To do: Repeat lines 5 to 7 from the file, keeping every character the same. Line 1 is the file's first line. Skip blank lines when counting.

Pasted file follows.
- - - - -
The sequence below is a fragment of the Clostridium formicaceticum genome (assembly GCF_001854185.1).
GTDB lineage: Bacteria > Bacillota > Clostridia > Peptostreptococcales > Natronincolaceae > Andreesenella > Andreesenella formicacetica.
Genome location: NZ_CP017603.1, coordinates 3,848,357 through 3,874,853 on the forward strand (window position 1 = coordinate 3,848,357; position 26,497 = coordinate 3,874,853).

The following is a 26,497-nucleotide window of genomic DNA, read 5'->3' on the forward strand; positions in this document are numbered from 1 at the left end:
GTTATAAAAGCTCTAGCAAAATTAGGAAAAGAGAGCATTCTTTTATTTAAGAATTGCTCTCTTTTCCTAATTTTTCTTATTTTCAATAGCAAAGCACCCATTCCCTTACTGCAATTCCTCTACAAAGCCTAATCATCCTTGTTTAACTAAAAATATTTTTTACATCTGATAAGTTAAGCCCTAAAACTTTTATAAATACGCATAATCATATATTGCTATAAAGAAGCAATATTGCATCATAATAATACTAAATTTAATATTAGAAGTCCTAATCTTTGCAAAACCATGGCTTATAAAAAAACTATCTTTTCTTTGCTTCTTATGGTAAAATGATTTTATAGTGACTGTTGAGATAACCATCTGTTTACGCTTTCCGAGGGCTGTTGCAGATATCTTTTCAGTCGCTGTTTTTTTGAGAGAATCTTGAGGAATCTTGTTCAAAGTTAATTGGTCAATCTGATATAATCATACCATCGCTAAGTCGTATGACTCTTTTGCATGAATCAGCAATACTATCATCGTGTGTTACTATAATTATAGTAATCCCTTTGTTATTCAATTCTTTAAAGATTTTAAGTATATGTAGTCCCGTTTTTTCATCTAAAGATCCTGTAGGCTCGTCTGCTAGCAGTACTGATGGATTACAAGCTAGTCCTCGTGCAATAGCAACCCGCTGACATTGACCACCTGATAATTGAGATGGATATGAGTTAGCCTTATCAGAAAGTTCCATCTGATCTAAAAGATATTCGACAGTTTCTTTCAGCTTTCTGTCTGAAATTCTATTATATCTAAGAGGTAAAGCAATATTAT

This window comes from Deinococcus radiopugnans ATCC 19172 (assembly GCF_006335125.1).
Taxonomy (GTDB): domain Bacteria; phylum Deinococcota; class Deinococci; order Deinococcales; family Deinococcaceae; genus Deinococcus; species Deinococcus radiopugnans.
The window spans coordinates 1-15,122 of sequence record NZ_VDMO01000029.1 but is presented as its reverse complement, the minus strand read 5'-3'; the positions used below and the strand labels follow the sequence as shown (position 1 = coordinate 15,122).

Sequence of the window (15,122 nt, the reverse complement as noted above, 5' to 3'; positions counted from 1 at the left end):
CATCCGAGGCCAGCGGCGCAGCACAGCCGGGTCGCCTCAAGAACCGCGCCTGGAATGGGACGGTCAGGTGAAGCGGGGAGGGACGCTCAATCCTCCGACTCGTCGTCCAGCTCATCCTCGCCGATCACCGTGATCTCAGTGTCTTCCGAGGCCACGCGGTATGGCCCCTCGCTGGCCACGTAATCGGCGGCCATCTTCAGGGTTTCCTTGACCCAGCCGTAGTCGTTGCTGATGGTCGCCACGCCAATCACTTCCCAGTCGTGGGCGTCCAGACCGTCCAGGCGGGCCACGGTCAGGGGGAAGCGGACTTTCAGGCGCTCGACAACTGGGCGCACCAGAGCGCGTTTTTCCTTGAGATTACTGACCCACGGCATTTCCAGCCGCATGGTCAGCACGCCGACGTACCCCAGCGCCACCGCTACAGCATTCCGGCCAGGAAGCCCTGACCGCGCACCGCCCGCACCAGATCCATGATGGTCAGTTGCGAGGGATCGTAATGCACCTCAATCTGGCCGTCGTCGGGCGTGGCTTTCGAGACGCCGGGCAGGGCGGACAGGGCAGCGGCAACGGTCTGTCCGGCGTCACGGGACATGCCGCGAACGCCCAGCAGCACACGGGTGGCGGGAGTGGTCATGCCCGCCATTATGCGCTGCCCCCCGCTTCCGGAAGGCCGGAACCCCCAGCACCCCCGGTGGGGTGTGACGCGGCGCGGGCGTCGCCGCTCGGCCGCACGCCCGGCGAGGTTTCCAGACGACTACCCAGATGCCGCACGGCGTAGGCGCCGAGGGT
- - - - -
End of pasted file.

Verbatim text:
GTTATAAAAGCTCTAGCAAAATTAGGAAAAGAGAGCATTCTTTTATTTAAGAATTGCTCTCTTTTCCTAATTTTTCTTATTTTCAATAGCAAAGCACCCATTCCCTTACTGCAATTCCTCTACAAAGCCTAATCATCCTTGTTTAACTAAAAATATTTTTTACATCTGATAAGTTAAGCCCTAAAACTTTTATAAATACGCATAATCATATATTGCTATAAAGAAGCAATATTGCATCATAATAATACTAAATTTAATATTAGAAGTCCTAATCTTTGCAAAACCATGGCTTATAAAAAAACTATCTTTTCTTTGCTTCTTATGGTAAAATGATTTTATAGTGACTGTTGAGATAACCATCTGTTTACGCTTTCCGAGGGCTGTTGCAGATATCTTTTCAGTCGCTGTTTTTTTGAGAGAATCTTGAGGAATCTTGTTCAAAGTTAATTGGTCAATCTGATATAATCATACCATCGCTAAGTCGTATGACTCTTTTGCATGAATCAGCAATACTATCATCGTGTGTTACTATAATTATAGTAATCCCTTTGTTATTCAATTCTTTAAAGATTTTAAGTATATGTAGTCCCGTTTTTTCATCTAAAGATCCTGTAGGCTCGTCTGCTAGCAGTACTGATGGATTACAAGCTAGTCCTCGTGCAATAGCAACCCGCTGACATTGACCACCTGATAATTGAGATGGATATGAGTTAGCCTTATCAGAAAGTTCCATCTGATCTAAAAGATATTCGACAGTTTCTTTCAGCTTTCTGTCTGAAATTCTATTATATCTAAGAGGTAAAGCAATATTAT

This window comes from Deinococcus radiopugnans ATCC 19172 (assembly GCF_006335125.1).
Taxonomy (GTDB): domain Bacteria; phylum Deinococcota; class Deinococci; order Deinococcales; family Deinococcaceae; genus Deinococcus; species Deinococcus radiopugnans.